Judge Nikos Fakiolas, president of the three-man panel, made the announcement on Tuesday just two minutes into the hearing.
“It could not be substantiated that the charges constitute a criminal offence under Greek law,” he said.
Gusinsky is now a free man, said lawyer Alexandros Lykourezos. Gusinsky, who holds Russian and Israeli nationality, said the decision was “reasonable”.
A fierce critic of Putin, Gusinsky left Moscow in 2000 after being charged with swindling state-dominated gas giant Gazprom out of $250 million (220 million Euros).
Greek police arrested him on a Russian warrant at Athens airport on 21 August as he flew in from Israel for a family holiday.
He was released a week later after paying a 100,000-Euro bond but was barred from leaving the country pending the extradition ruling.
Case to continue
Moscow court authorities said they had not yet been officially informed of the Greek court ruling.
A spokesman for the Russian general prosecutor’s office told the Interfax news agency that Moscow would not drop its criminal case against Gusinsky.
Gusinsky said the court decision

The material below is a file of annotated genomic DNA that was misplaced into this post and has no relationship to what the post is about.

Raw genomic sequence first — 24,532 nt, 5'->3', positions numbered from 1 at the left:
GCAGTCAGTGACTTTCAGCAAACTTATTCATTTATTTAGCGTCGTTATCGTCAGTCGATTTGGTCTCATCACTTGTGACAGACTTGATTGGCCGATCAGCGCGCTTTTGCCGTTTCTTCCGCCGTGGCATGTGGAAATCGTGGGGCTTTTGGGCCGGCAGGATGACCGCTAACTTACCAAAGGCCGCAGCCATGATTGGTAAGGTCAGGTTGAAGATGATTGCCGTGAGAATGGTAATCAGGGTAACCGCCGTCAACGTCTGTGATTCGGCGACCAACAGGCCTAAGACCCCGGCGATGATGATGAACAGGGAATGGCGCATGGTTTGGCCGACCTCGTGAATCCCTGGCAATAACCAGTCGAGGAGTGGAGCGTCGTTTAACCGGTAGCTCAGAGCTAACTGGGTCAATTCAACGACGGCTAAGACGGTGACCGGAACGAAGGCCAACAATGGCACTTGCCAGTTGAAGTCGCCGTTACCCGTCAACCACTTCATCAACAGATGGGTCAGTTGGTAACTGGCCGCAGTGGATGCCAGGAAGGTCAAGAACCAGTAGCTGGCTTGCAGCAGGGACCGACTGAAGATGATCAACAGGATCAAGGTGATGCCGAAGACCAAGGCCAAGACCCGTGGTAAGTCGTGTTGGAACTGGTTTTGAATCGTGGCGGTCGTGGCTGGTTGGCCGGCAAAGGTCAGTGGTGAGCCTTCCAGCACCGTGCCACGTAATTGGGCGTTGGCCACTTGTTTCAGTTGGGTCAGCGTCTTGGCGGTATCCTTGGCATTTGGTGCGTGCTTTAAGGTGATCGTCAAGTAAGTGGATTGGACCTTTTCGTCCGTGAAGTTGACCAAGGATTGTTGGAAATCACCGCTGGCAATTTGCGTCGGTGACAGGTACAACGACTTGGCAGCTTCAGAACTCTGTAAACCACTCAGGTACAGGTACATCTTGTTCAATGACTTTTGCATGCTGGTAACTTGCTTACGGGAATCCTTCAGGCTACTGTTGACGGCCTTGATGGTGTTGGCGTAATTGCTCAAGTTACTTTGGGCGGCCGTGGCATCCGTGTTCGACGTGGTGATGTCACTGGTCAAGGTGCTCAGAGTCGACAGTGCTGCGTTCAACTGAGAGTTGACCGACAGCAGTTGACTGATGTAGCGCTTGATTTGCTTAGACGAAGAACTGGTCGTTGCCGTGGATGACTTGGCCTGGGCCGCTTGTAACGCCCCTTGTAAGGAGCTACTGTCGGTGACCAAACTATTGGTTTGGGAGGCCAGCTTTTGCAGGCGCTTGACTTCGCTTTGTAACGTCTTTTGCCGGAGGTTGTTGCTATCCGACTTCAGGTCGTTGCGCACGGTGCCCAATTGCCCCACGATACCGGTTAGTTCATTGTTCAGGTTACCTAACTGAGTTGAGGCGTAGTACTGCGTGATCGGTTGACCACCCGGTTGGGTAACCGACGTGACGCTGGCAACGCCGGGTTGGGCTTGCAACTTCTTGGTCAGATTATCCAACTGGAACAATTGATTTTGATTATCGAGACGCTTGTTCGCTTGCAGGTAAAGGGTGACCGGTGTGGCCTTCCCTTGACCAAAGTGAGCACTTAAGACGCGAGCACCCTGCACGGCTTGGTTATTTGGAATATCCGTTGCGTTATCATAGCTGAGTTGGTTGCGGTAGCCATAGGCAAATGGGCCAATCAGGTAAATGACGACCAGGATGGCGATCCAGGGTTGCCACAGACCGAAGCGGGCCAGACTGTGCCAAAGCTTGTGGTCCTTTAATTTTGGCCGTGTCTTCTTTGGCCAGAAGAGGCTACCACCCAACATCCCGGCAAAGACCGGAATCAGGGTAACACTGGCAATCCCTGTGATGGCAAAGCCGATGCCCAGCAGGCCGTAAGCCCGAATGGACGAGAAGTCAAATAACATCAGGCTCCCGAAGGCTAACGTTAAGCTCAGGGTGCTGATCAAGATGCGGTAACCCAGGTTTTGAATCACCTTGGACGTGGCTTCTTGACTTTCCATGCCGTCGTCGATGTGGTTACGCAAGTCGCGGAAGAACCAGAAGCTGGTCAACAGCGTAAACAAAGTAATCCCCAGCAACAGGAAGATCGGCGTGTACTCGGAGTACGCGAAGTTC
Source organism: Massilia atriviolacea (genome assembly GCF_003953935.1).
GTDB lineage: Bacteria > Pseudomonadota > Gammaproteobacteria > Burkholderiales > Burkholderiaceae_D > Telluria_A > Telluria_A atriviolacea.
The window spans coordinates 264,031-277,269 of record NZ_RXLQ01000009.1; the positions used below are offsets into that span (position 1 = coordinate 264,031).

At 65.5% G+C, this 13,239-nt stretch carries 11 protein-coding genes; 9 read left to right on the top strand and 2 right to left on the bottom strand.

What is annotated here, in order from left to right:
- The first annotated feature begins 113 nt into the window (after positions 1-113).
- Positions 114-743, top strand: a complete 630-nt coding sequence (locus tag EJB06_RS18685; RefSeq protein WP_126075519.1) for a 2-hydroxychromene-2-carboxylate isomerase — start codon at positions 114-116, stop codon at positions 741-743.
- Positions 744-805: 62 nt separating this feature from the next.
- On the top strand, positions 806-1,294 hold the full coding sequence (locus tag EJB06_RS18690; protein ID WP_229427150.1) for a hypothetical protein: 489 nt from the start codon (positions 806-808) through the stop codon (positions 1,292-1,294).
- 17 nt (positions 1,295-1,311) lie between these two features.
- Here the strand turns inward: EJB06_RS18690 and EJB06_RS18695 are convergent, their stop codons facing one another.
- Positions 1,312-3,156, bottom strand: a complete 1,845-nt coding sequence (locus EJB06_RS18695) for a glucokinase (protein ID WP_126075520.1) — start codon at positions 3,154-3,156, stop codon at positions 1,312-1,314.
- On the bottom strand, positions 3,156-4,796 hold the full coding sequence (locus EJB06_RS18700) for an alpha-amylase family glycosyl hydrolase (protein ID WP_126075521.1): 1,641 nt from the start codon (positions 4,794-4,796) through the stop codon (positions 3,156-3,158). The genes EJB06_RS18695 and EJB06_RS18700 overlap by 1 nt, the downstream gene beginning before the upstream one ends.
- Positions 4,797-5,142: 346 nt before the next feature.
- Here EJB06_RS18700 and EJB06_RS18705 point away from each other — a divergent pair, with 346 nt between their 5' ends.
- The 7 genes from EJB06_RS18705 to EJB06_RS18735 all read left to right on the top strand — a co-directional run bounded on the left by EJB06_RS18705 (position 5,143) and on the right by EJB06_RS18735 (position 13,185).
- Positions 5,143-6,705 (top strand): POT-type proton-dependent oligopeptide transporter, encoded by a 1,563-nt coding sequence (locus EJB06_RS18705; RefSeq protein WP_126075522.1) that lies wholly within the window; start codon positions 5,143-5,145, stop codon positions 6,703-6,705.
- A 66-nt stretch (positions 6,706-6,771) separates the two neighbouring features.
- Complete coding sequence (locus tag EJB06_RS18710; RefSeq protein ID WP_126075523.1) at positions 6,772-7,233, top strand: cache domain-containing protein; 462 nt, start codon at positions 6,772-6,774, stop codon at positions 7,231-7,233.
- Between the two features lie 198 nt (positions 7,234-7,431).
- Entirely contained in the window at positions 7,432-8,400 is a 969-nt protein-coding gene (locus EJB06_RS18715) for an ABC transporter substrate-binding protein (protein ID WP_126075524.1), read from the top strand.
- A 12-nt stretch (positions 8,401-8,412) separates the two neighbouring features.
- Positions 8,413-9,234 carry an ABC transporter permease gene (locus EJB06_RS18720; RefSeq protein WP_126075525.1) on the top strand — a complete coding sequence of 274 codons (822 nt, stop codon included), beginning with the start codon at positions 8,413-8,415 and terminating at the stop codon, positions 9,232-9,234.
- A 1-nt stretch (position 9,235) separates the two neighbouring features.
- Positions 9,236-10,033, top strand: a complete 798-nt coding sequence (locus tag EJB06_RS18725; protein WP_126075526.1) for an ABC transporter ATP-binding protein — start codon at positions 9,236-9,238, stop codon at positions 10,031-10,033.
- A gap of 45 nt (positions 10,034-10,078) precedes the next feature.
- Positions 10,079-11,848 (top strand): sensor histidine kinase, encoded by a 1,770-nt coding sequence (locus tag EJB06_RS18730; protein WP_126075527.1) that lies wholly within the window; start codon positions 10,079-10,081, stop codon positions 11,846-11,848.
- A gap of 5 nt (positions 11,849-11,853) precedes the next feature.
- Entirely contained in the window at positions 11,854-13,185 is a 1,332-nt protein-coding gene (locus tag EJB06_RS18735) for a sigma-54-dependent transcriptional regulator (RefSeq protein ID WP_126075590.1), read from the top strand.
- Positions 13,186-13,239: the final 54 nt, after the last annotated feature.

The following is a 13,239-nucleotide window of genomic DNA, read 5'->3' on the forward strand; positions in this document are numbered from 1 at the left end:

The tycoon has already successfully fought off a Russian extradition request in Spain, where he was briefly held twice.
The Athens court last month gave Russia 15 days to clarify charges Gusinsky faced in Moscow.
Documents provided by Moscow showed that Gazprom had settled its claim against Gusinksy and was no longer pressing charges, said Lykourezos.
The court decision was the second time in a month that European judges have turned down a Russian request to extradite one of its former “oligarchs”, widely despised in Russia for making fortunes through shadowy property privatisation deals in the 1990s.
The rest of the county was struggling with post-Soviet poverty.
A decision to extradite Gusinsky could have put Athens in a diplomatic crossfire. According to senior Greek diplomats, Israel and the United States had been pressing Greece not to extradite Gusinsky, a senior figure in the World Jewish Congress.